In the 1930 census of Wilson, Wilson County: at 109 Fourth Street, owned and valued at $750, house carpenter John R. Reid, 44; wife Laura, 41; and children Oden, 20, bookstore delivery boy; Johnnie, 19, ready-to-wear delivery boy, Augusta, 17, Elton, 15, Mary, 14, Alfonza, 12, Sam, 11, Christine, 8, Margaret, 5, and William, 3.

In the 1940 census of Wilson, Wilson County: at 109 Fourth Street, carpenter John R. Reid, 55; wife Laura, 42; and children Gus, 25, tobacco factory laborer, Alfonza, 19, grocery store delivery boy, Christine, 17, Sam, 17, Fobbs’ Grocery delivery boy, Margret, 13, William, 11, and Edgar, 9. 

In 1940, Addison Odel Reid registered for the World War II draft in Wilson County. Per his registration card, he was born 3 October 1910 in Wayne County; lived at 1104 East Nash Street, Wilson; his contact was father John R. Reid, 109 4th Street; and he worked for Bissette’s Drug Store. He signed his name “Adderson Odel Reid.”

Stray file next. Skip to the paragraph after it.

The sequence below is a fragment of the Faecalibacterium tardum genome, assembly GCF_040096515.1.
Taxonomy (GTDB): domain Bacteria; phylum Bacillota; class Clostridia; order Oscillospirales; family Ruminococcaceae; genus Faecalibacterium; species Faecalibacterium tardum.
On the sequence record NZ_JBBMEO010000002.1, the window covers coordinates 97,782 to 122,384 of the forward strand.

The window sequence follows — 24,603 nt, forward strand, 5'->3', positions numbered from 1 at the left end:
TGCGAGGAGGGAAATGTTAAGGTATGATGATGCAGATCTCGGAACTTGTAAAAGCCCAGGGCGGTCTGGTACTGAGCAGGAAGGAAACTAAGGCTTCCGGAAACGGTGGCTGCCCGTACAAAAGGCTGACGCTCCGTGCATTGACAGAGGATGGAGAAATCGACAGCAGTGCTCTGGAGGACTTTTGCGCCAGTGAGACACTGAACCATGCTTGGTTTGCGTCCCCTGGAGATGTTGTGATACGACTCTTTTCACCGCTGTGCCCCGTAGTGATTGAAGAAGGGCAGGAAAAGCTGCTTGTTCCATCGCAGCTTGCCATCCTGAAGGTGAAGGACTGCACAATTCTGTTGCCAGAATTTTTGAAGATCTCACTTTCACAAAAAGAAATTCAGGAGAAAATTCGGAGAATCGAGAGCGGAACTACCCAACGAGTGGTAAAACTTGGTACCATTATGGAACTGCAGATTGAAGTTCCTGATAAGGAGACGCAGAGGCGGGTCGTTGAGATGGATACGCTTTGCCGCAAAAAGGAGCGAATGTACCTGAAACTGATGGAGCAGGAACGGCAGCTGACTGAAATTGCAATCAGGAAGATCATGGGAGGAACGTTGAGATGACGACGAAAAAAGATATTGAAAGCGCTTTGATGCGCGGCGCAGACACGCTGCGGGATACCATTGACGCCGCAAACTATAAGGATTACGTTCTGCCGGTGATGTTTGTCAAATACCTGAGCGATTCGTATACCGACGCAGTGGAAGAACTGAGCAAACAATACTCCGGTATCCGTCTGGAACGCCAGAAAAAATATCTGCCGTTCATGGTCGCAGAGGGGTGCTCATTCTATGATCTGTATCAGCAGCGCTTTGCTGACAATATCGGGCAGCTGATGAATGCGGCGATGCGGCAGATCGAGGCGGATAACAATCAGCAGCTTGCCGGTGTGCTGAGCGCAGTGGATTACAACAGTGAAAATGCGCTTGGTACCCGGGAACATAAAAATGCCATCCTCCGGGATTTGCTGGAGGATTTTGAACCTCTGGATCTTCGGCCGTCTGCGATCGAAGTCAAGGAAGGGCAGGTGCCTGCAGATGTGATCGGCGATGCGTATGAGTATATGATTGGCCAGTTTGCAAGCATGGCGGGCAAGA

Odell Reid died 1 April 1944 in Wilson. Per his death certificate, he was 35 years old; lived at 205 South Reid Street; was a widower; was born in Wayne County to John R. Reid of Wayne County and Laura Anderson of Wilson County; and worked as a defense laborer. John R. Reid was informant.

The Reid-Miller marriage announcement.

Baltimore Afro-American, 12 July 1930.

James D. Reid Jr., a dentist, was born in Wilson in 1905 to J.D. and Eleanor Frederick Reid. On 7 July 1930, he married Irene Miller, whose father Kelly Miller was a renowned mathematician and sociologist at Howard University and an outspoken anti-racism intellectual.

In the 1940 census of Washington, District of Columbia — at 2826 Fourth Street, widow Annie M. Miller, 71; son-in-law James D. Reid, Jr., 39, dentist; daughter Irene Miller Reid, 39, teacher at Miner Teacher College; daughter-in-law Carlissa Miller, 39, clerk; and granddaughters Annie Mae 18, and Gloria Miller, 16.

In 1940, James D. Reid Jr. registered for the World War II draft in Washington, D.C. Per his registration card, he was born 5 January 1905 in Wilson, N.C.; lived at 2225 Fourth Street, N.W., Washington; his contact was wife Irene Miller Reid; and was self-employed, with an office at 1203 U Street, N.W. [2225 Fourth Street is now the site of Howard University’s Bethune Annex residence hall.]

Dr. Reid’s U Street office was in this building.

Photo courtesy of Google Maps.

The Reid-Whitehead wedding.

Baltimore Afro-American, 18 May 1935.